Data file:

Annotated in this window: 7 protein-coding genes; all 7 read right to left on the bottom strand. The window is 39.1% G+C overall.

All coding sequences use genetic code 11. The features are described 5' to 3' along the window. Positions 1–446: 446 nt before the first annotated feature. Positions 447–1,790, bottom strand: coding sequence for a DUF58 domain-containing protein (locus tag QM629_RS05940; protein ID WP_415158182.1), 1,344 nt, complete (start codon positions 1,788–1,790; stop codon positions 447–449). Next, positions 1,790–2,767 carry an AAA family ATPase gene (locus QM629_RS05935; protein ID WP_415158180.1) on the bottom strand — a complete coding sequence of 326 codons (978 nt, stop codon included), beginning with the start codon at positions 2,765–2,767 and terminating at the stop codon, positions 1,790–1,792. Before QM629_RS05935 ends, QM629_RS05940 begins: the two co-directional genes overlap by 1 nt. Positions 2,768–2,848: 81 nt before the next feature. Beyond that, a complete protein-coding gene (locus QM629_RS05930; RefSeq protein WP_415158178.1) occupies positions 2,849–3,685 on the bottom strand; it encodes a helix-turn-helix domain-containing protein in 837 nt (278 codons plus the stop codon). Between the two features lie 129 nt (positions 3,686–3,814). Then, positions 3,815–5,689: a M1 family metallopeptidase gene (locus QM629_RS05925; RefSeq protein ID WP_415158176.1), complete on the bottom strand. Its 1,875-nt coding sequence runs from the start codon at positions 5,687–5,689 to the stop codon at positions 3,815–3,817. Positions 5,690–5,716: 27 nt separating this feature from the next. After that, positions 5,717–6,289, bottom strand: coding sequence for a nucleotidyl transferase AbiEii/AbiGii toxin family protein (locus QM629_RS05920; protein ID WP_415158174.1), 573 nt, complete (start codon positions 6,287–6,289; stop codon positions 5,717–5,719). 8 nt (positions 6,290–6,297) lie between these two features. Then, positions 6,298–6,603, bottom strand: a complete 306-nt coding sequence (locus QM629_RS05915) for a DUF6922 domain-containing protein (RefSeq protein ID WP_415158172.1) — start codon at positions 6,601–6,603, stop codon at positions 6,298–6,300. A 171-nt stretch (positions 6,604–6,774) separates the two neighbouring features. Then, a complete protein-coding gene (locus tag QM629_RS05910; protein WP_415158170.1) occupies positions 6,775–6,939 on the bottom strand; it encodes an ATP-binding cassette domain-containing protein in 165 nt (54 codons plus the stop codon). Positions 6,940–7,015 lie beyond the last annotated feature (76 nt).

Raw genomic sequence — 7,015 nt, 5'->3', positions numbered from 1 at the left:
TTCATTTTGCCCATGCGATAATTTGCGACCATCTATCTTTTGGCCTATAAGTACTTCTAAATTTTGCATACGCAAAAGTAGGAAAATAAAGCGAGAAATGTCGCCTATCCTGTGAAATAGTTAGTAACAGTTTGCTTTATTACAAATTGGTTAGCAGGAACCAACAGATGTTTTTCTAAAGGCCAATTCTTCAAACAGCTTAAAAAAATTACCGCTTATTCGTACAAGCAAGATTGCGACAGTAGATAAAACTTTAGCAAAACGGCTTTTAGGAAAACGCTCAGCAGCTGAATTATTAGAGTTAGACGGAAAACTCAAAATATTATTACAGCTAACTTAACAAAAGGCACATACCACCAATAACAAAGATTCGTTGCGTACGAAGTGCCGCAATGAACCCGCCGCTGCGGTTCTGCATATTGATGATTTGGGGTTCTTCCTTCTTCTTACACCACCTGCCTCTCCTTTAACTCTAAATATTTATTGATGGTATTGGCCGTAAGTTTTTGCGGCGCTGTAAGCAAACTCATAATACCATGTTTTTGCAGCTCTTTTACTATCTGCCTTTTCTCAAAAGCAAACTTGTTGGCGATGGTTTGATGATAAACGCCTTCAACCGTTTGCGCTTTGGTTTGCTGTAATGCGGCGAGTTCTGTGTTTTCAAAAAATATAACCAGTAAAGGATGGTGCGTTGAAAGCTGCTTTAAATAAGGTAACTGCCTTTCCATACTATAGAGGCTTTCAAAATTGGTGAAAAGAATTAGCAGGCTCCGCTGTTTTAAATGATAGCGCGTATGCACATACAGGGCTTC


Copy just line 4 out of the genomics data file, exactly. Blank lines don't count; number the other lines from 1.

TTCATTTTGCCCATGCGATAATTTGCGACCATCTATCTTTTGGCCTATAAGTACTTCTAAATTTTGCATACGCAAAAGTAGGAAAATAAAGCGAGAAATGTCGCCTATCCTGTGAAATAGTTAGTAACAGTTTGCTTTATTACAAATTGGTTAGCAGGAACCAACAGATGTTTTTCTAAAGGCCAATTCTTCAAACAGCTTAAAAAAATTACCGCTTATTCGTACAAGCAAGATTGCGACAGTAGATAAAACTTTAGCAAAACGGCTTTTAGGAAAACGCTCAGCAGCTGAATTATTAGAGTTAGACGGAAAACTCAAAATATTATTACAGCTAACTTAACAAAAGGCACATACCACCAATAACAAAGATTCGTTGCGTACGAAGTGCCGCAATGAACCCGCCGCTGCGGTTCTGCATATTGATGATTTGGGGTTCTTCCTTCTTCTTACACCACCTGCCTCTCCTTTAACTCTAAATATTTATTGATGGTATTGGCCGTAAGTTTTTGCGGCGCTGTAAGCAAACTCATAATACCATGTTTTTGCAGCTCTTTTACTATCTGCCTTTTCTCAAAAGCAAACTTGTTGGCGATGGTTTGATGATAAACGCCTTCAACCGTTTGCGCTTTGGTTTGCTGTAATGCGGCGAGTTCTGTGTTTTCAAAAAATATAACCAGTAAAGGATGGTGCGTTGAAAGCTGCTTTAAATAAGGTAACTGCCTTTCCATACTATAGAGGCTTTCAAAATTGGTGAAAAGAATTAGCAGGCTCCGCTGTTTTAAATGATAGCGCGTATGCACATACAGGGCTTC